Margaret Mian YAN

A Hakka woman in a traditional hat often worn in the fields. Guangzhou, Guangdong Province. PHOTO BY JOAN LEBOLD COHEN.

The Hakka dialect group is very widely dispersed in the southern part of China due to different migration waves of different periods. As a result of historical sound changes and contact with other dialect groups, the unique criterion for distinguishing Hakka from other non-Hakka dialects is still unsettled.

The Hakka languages, or dialects, are one of the seven major language groups in China. (The other groups are Mandarin, Wu, Yue, Gan, Min, and Xiang). Hakka is also known as Aihua, Majiehua, Xinminhua, and Tuguangdonghua. In China Hakka is spoken in Guangdong, Fujian, Xiangxi, Hunan, and Sichuan provinces, Guangxi Zhuang Autonomous Region, and in Taiwan. Outside of China Hakka speakers are found in Indonesia, Malaysia, Singapore, Thailand, Brunei, Cambodia, Vietnam, and Laos. Estimates place the number of speakers worldwide at about 80 million.

Historical Hakka

Hakka comes from the Cantonese roots hak (guest) and ka (family/people). According to the historical records, five major migration waves of Hakka-speaking people, from the central plains of China to the south, have occurred. The first began during the Eastern Jin dynasty (317–420 CE). The Hakka-speaking people moved because of various non-Chinese invasions, civil wars, and clashes with local peoples. The term Hakka first appeared in Chinese historical documents during the Song dynasty (960–1279). During the late Ming dynasty (1368–1644) and early Qing dynasty (1644–1912), Hakka-speaking people migrated to northeastern Guangdong province. There they clashed with indigenous peoples over farmland. The local peoples referred to these new immigrants as Hakka. Squabbling between the Hakka and the indigenous population continued well into the twentieth century and contributed to the Hakka’s famed strong sense of ethnic and linguistic identity. The Hakka’s devotion to their mother tongue is illustrated by the well-known family precept, “One would rather sell one’s ancestors’ land than to forget one’s ancestors’ speech.”

Characteristics of Hakka Dialects

Because of the different destinations of the various waves of Hakka migration, several distinct Hakka dialects have developed. The standard is considered the Meixian dialect, spoken in northeastern Guangdong Province.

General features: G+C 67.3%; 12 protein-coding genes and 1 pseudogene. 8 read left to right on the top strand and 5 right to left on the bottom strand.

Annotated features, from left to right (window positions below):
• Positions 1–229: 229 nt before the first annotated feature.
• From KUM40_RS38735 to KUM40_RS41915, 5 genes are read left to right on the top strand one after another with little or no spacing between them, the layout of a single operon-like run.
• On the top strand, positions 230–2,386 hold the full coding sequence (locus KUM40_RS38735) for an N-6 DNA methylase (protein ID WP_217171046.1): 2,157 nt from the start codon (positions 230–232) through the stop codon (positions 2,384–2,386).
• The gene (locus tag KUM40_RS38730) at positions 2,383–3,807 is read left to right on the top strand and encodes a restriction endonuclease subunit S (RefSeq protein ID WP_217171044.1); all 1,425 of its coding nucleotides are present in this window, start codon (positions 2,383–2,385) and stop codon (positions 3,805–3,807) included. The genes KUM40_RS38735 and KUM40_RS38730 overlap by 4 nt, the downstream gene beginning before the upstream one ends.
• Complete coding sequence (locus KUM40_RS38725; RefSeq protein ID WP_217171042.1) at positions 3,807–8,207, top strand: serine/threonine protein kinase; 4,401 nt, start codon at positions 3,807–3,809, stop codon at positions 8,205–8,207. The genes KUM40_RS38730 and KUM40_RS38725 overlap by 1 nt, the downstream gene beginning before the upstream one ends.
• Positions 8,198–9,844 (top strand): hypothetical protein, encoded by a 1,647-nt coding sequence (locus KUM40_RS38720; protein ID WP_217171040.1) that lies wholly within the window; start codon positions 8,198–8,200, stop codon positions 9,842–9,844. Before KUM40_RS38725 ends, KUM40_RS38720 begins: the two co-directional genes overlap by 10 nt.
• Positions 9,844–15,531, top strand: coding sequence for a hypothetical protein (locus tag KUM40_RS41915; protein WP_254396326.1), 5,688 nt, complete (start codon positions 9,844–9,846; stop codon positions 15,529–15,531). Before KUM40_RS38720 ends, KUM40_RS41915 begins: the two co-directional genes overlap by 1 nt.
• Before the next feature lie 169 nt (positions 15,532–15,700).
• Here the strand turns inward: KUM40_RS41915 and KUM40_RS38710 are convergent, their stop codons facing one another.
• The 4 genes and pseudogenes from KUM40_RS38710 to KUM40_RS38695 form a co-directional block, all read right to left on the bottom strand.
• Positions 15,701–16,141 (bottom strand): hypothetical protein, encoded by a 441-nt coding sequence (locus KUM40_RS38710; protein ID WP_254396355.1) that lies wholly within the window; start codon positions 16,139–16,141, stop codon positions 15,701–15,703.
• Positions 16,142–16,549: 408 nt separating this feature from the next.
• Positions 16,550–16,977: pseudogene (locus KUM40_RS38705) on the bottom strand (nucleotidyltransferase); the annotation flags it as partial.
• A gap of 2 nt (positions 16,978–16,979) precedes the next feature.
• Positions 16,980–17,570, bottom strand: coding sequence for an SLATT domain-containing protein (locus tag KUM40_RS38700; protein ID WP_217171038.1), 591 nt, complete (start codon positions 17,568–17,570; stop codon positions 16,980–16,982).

Hakka differs in a number of ways from Standard Chinese. Hakka, like Chinese, uses tone, the musical pitch of the voice, as a way to convey meaning in speech. Since the rise of Middle Chinese (about the seventh century CE), tones in Chinese have been classified into four categories: ping (even tone), shang (rising tone), qu (going tone), and ru (entering tone). Each tone may have undergone some further split into two subcategories, yin and yang. But each tone category has evolved into different types of pitches, or tonal values, as reflected in modern Hakka dialects. Meixian Hakka has six tones: yin ping (high level), yang ping (low level), shang (low falling), qu (high falling), yin ru (short low level), and yang ru (short high level). Meixian Hakka has seventeen consonants: p, p’, m, f, v, t, t’, n, l, ts, ts’, s, ng(ñ), k, k’, h, 0 (zero initial); six (main) vowels: i, ï, u, e, a, o; and three pairs of consonant endings: ?m/?p, ?n/?t, ?ng/?k. The sounds represented by m and ng can also occur alone as distinct syllables.

The Hakka dialects are further set apart from other major Chinese dialects by their unique sounds, vocabulary, and use of word order. For instance, in the sound system of Hakka dialects, the sounds in Chinese represented by b, d, g, v, and z at the beginning of words are pronounced, respectively, p, t, k, f, and s. Also, most of the sounds in Middle Chinese represented by h are pronounced as f in Hakka.

Because the Hakka dialects share some common sound features and vocabulary items with Gan, Yue, and Min, some linguists have argued that the Hakka dialects should be grouped with Gan to form a Gan-Hakka language group. Others have assigned the Hakka dialects to a different group. And others have suggested that the Hakka dialects should be considered subdialects of the Gan-Yue dialect group. The current view is to treat Hakka as a separate language group.

Further Reading

Hashimoto, M. J. (1973). The Hakka dialect: A linguistic study of its phonology, syntax, and lexicon. Cambridge, U.K.: Cambridge University Press.

Li Fang-kuei. (1973). Languages and dialects. Journal of Chinese Linguistics, 1(1), 1–13

Li, Rulong, & Zhang Shuangqing, (Eds.). (1992). Ke-Gan fangyan diaocha baogao [Report on a Survey of the Ke-Gan Dialects]. Xiamen, China: Xiamen Daxue Chubanshe.

Luo Zhaojin. (1990). Taiwan de Kejiahua [The Hakka dialects in Taiwan]. Taipei, Taiwan: Taiyuan Chubanshe.

Sagart, L. (1998). On distinguishing Hakka and non-Hakka dialects. Journal of Chinese Linguistics, 26(2), 281–302.

Yan, Margaret Mian. (2006). Introduction to Chinese dialectology. Munich, Germany: LINCOM EUROPA.

Source: Yan, Margaret Mian. (2009). Hakka Languages. In Linsun Cheng, et al. (Eds.), Berkshire Encyclopedia of China, pp. 980–981. Great Barrington, MA: Berkshire Publishing.

Hakka Languages (Kèji?huà ???)|Kèji?huà ??? (Hakka Languages)

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